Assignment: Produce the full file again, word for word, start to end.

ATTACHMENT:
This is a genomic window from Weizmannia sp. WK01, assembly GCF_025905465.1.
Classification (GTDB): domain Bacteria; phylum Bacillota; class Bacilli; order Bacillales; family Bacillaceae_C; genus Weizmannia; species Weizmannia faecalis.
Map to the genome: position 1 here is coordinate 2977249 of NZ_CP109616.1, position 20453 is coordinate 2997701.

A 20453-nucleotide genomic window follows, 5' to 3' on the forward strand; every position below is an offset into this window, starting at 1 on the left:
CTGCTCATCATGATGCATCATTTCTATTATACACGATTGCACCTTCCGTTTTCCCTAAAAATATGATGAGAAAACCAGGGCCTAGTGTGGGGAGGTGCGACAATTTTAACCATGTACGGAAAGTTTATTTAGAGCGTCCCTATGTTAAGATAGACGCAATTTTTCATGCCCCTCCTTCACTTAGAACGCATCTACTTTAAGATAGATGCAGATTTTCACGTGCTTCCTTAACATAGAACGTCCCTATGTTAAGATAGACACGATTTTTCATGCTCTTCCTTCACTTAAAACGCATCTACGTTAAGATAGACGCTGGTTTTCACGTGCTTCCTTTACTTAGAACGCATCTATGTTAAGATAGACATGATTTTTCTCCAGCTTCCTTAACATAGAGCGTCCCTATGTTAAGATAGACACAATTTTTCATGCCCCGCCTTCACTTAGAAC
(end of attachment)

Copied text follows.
This is a genomic window from Weizmannia sp. WK01, assembly GCF_025905465.1.
Classification (GTDB): domain Bacteria; phylum Bacillota; class Bacilli; order Bacillales; family Bacillaceae_C; genus Weizmannia; species Weizmannia faecalis.
Map to the genome: position 1 here is coordinate 2977249 of NZ_CP109616.1, position 20453 is coordinate 2997701.

A 20453-nucleotide genomic window follows, 5' to 3' on the forward strand; every position below is an offset into this window, starting at 1 on the left:
CTGCTCATCATGATGCATCATTTCTATTATACACGATTGCACCTTCCGTTTTCCCTAAAAATATGATGAGAAAACCAGGGCCTAGTGTGGGGAGGTGCGACAATTTTAACCATGTACGGAAAGTTTATTTAGAGCGTCCCTATGTTAAGATAGACGCAATTTTTCATGCCCCTCCTTCACTTAGAACGCATCTACTTTAAGATAGATGCAGATTTTCACGTGCTTCCTTAACATAGAACGTCCCTATGTTAAGATAGACACGATTTTTCATGCTCTTCCTTCACTTAAAACGCATCTACGTTAAGATAGACGCTGGTTTTCACGTGCTTCCTTTACTTAGAACGCATCTATGTTAAGATAGACATGATTTTTCTCCAGCTTCCTTAACATAGAGCGTCCCTATGTTAAGATAGACACAATTTTTCATGCCCCGCCTTCACTTAGAAC